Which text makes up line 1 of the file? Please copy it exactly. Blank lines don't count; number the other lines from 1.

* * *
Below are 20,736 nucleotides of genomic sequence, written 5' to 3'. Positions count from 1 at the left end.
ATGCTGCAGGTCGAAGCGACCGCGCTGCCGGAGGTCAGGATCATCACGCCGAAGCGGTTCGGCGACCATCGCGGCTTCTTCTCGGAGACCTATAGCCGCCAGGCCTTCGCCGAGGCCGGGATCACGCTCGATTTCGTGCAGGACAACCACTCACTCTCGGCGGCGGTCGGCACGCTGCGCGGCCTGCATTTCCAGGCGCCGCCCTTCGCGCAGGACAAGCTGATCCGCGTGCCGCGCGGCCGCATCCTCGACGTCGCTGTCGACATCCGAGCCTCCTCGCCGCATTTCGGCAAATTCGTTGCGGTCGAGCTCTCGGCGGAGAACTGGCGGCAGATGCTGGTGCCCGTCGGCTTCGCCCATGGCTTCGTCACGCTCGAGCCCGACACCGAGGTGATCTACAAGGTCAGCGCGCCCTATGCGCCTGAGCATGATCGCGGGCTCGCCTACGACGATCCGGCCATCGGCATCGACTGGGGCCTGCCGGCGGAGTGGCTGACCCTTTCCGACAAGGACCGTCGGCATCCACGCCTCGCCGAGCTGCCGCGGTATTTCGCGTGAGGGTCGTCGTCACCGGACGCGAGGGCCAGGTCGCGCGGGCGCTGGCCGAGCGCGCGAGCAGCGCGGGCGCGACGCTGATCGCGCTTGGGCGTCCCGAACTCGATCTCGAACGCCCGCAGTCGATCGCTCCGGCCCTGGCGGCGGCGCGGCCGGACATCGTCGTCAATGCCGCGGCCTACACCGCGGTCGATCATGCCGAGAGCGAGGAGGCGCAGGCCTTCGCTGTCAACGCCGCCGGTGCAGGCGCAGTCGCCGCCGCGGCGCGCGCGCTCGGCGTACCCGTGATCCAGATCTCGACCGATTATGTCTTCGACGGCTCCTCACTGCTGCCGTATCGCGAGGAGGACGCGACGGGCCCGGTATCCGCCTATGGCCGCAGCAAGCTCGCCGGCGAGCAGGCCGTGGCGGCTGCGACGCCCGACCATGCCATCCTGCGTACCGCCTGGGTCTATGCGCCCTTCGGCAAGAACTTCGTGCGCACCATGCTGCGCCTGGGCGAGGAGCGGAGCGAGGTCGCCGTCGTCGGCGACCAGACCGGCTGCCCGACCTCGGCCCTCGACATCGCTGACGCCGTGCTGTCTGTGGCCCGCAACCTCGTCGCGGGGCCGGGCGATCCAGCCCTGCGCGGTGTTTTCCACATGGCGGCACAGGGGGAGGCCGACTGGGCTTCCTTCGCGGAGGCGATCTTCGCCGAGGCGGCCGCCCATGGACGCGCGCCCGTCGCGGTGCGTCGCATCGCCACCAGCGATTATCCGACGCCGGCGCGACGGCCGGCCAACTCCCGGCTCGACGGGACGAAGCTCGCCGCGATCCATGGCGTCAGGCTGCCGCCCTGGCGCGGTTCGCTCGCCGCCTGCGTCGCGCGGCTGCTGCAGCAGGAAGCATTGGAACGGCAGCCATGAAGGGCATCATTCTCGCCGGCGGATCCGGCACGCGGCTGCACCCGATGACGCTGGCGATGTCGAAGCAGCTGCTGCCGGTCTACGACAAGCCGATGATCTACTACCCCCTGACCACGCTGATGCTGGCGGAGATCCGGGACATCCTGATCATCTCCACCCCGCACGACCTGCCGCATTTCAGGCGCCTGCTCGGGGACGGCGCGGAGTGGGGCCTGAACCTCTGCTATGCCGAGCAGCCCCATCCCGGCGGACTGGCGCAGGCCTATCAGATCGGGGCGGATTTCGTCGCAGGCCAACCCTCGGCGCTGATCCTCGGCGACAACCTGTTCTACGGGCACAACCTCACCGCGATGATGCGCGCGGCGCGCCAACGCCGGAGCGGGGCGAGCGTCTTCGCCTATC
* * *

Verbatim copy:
Below are 20,736 nucleotides of genomic sequence, written 5' to 3'. Positions count from 1 at the left end.